It was implied that France was so keen to curry favour with the oil-rich southern African state that it allowed the weapons deals to go ahead.
Defence lawyers sought to exploit this argument, claiming that their clients had official approval for the trade. They also argued that French justice was not entitled to try the case because the arms never physically passed through France.
However, Judge Parlos said: “Rarely have we reached such a degree of organisation and dissimulation of offences generating considerable profits.”
Emmanuel Marsigny, Falcone’s lawyer, called the sentences “totally out of proportion”. He said: “By failing to look at the other people responsible, notably at a political level, the court has misread the case.”
Falcone is alleged to have used a Slovakian subsidiary of Brenco, his company, to ship weapons from Russia to Angola, with payment returning through accounts in Switzerland, Luxembourg and Portugal.
The arms came from stocks offloaded by the Red Army after the collapse of the Soviet bloc and obtained by Gaydamak, a former KGB colonel, the court was told. Both men received commissions totalling tens of millions of euros for their role in the scandal.
Rejecting the prosecution claims, Mr Pasqua said that he would continue his fight “for the truth and the law”.
The trial has severely tested relations between Luanda and Paris, despite the efforts of President Sarkozy to maintain them. There is no suggestion that he knew of or approved the trade.
Angola, an Opec member, has some of the largest proven reserves of hydrocarbons on the continent. Total, the state-backed French oil company, has extensive operations there.
In May Mr Sarkozy flew to Angola for a state visit to mend fences with Mr dos Santos, who has reportedly been infuriated by the trial in Paris.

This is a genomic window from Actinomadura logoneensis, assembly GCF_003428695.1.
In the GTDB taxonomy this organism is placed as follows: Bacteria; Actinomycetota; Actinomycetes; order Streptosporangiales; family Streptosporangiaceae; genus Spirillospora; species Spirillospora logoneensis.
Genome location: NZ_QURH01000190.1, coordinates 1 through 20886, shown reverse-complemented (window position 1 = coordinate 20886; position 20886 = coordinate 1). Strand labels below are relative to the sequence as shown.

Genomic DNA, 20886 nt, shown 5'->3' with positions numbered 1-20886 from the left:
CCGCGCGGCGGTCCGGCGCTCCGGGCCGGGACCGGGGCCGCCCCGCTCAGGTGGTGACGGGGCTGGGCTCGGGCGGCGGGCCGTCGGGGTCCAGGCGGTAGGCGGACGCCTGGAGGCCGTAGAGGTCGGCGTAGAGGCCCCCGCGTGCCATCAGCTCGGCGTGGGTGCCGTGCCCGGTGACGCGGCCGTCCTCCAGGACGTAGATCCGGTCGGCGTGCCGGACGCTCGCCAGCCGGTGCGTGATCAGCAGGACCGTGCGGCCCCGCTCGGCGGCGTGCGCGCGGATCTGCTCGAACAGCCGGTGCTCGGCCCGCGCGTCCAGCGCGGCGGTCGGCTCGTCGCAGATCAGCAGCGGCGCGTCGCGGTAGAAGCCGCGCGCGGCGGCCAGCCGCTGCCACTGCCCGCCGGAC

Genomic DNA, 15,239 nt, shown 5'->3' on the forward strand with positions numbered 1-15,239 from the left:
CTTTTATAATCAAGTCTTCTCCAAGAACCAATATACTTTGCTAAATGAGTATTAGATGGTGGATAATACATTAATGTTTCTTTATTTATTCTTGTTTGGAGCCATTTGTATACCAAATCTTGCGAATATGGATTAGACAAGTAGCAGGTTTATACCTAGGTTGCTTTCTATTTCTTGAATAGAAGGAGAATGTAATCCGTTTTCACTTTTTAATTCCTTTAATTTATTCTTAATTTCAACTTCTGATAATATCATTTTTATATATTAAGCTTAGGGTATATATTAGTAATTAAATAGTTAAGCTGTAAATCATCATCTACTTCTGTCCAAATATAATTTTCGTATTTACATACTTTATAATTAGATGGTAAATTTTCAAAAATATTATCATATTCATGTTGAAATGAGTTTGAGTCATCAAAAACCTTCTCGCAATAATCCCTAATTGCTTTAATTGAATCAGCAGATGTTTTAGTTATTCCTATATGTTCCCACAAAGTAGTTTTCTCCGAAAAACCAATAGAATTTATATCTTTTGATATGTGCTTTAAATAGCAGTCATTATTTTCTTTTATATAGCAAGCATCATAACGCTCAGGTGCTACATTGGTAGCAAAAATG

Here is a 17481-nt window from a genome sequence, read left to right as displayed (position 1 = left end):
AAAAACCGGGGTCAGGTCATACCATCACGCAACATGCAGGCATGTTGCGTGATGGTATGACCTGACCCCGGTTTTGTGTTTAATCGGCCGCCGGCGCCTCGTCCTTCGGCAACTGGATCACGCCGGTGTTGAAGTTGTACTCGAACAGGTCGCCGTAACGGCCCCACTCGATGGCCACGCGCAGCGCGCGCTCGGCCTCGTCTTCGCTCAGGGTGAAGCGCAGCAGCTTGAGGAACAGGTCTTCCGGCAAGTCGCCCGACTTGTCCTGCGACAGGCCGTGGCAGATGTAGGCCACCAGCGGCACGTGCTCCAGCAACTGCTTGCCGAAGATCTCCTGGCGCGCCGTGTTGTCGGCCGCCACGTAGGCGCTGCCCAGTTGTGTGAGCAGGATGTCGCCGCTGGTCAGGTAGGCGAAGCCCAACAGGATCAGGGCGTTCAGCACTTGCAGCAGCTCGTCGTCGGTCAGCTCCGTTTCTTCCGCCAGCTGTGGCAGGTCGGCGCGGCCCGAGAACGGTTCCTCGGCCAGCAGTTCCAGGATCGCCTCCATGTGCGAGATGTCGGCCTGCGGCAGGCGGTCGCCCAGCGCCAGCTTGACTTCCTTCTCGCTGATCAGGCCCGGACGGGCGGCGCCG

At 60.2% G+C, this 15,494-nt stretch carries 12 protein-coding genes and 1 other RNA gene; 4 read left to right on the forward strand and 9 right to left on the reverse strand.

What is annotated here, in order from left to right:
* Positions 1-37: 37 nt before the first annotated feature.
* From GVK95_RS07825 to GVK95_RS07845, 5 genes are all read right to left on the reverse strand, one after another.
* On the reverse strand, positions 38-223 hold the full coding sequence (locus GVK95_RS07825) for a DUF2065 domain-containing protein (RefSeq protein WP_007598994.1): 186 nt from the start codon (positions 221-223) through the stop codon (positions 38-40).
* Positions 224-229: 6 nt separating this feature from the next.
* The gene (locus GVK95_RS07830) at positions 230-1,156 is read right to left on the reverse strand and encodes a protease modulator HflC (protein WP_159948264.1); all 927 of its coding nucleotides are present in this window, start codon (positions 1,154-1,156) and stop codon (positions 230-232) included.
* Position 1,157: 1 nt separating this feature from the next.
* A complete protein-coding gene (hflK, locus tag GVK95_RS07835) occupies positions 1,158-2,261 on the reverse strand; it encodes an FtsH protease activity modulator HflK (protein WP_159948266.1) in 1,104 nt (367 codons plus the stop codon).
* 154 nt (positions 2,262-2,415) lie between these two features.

The key players
The ex-minister Charles Pasqua is a right-wing career politician who served as Interior Minister from 1986-1988 and 1993-95, acting as a mentor to Jacques Chirac and Nicolas Sarkozy; viewed as France’s political kingmaker in the 1990s. As a teenager during the Second World War, he served in the French Resistance with his father and uncle, later working as a wine trader and private detective before settling into politics. The court was told that he had used money from the arms dealers to fund his campaign for a seat in the European Parliament, which he held from 1999 to 2004
The President’s son Jean-Christophe Mitterrand worked for many years as special adviser on African affairs to his father, François, who was then the President, acquiring the nickname Papamadit (Daddy told me). Started out as a reporter in Mauritania. Used his Élysée connections to smooth the way for the Angolan deal, receiving more than $2 million in exchange, the court was told
The businessman Arkadi Gaydamak is a maverick right-wing Russian-Israeli businessman dubbed the “Israeli Abramovich”. He once said he would rather die than accept a gay pride parade in Jerusalem. He ran for mayor of the city in 2008 while wanted by Interpol for arms smuggling, but secured less than 4 per cent of the vote after failing to master Hebrew. He has spent most of his life in France, where President Chirac awarded him the Légion d’Honneur for securing the release of two French pilots held by the Bosnian Serb Government in the 1990s. Until last month his son Alexander was the owner of Portsmouth football club
The Ambassador Pierre Falcone holds French, Canadian and Angolan citizenships, is Angola’s ambassador to the UN cultural body Unesco but is best known as an arms dealer. Tried and failed to claim diplomatic immunity in the case. He is known for his dandyish image and expensive clothes.
Click to view image: 'War in Angola'